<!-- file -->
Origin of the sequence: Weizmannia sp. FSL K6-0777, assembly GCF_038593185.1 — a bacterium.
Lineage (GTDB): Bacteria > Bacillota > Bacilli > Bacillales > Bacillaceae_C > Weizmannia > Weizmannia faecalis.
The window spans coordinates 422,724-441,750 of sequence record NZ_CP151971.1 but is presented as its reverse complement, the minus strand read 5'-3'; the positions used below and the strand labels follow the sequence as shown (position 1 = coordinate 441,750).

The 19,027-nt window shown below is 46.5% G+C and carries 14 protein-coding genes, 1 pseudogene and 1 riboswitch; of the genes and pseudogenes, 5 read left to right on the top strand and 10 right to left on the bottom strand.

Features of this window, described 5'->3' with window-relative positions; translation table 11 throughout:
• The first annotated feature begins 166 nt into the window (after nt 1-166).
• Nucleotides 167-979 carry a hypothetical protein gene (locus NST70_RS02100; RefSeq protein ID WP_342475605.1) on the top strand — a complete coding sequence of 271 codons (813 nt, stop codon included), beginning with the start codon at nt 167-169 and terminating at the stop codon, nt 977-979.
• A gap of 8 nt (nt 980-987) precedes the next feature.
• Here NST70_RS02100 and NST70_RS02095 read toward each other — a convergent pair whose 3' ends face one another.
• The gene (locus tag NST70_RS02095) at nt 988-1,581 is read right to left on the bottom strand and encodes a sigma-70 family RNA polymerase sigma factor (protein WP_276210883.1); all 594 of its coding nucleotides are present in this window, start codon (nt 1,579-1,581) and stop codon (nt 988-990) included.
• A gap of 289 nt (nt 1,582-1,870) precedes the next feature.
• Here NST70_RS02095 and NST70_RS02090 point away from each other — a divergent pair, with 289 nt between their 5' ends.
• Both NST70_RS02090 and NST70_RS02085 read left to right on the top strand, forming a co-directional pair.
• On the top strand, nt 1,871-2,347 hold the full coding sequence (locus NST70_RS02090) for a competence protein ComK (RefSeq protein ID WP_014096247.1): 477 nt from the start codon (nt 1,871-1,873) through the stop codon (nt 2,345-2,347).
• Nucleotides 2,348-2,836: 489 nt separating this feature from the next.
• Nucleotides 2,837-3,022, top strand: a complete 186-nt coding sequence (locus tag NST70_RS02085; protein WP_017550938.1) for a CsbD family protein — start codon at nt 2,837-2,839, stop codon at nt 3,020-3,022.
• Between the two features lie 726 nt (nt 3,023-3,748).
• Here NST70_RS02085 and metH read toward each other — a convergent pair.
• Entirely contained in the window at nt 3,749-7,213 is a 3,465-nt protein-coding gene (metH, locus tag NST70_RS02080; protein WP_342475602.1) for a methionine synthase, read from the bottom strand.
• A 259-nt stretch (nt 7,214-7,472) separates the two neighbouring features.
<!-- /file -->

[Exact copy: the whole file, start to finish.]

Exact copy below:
Origin of the sequence: Weizmannia sp. FSL K6-0777, assembly GCF_038593185.1 — a bacterium.
Lineage (GTDB): Bacteria > Bacillota > Bacilli > Bacillales > Bacillaceae_C > Weizmannia > Weizmannia faecalis.
The window spans coordinates 422,724-441,750 of sequence record NZ_CP151971.1 but is presented as its reverse complement, the minus strand read 5'-3'; the positions used below and the strand labels follow the sequence as shown (position 1 = coordinate 441,750).

The 19,027-nt window shown below is 46.5% G+C and carries 14 protein-coding genes, 1 pseudogene and 1 riboswitch; of the genes and pseudogenes, 5 read left to right on the top strand and 10 right to left on the bottom strand.

Features of this window, described 5'->3' with window-relative positions; translation table 11 throughout:
• The first annotated feature begins 166 nt into the window (after nt 1-166).
• Nucleotides 167-979 carry a hypothetical protein gene (locus NST70_RS02100; RefSeq protein ID WP_342475605.1) on the top strand — a complete coding sequence of 271 codons (813 nt, stop codon included), beginning with the start codon at nt 167-169 and terminating at the stop codon, nt 977-979.
• A gap of 8 nt (nt 980-987) precedes the next feature.
• Here NST70_RS02100 and NST70_RS02095 read toward each other — a convergent pair whose 3' ends face one another.
• The gene (locus tag NST70_RS02095) at nt 988-1,581 is read right to left on the bottom strand and encodes a sigma-70 family RNA polymerase sigma factor (protein WP_276210883.1); all 594 of its coding nucleotides are present in this window, start codon (nt 1,579-1,581) and stop codon (nt 988-990) included.
• A gap of 289 nt (nt 1,582-1,870) precedes the next feature.
• Here NST70_RS02095 and NST70_RS02090 point away from each other — a divergent pair, with 289 nt between their 5' ends.
• Both NST70_RS02090 and NST70_RS02085 read left to right on the top strand, forming a co-directional pair.
• On the top strand, nt 1,871-2,347 hold the full coding sequence (locus NST70_RS02090) for a competence protein ComK (RefSeq protein ID WP_014096247.1): 477 nt from the start codon (nt 1,871-1,873) through the stop codon (nt 2,345-2,347).
• Nucleotides 2,348-2,836: 489 nt separating this feature from the next.
• Nucleotides 2,837-3,022, top strand: a complete 186-nt coding sequence (locus tag NST70_RS02085; protein WP_017550938.1) for a CsbD family protein — start codon at nt 2,837-2,839, stop codon at nt 3,020-3,022.
• Between the two features lie 726 nt (nt 3,023-3,748).
• Here NST70_RS02085 and metH read toward each other — a convergent pair.
• Entirely contained in the window at nt 3,749-7,213 is a 3,465-nt protein-coding gene (metH, locus tag NST70_RS02080; protein WP_342475602.1) for a methionine synthase, read from the bottom strand.
• A 259-nt stretch (nt 7,214-7,472) separates the two neighbouring features.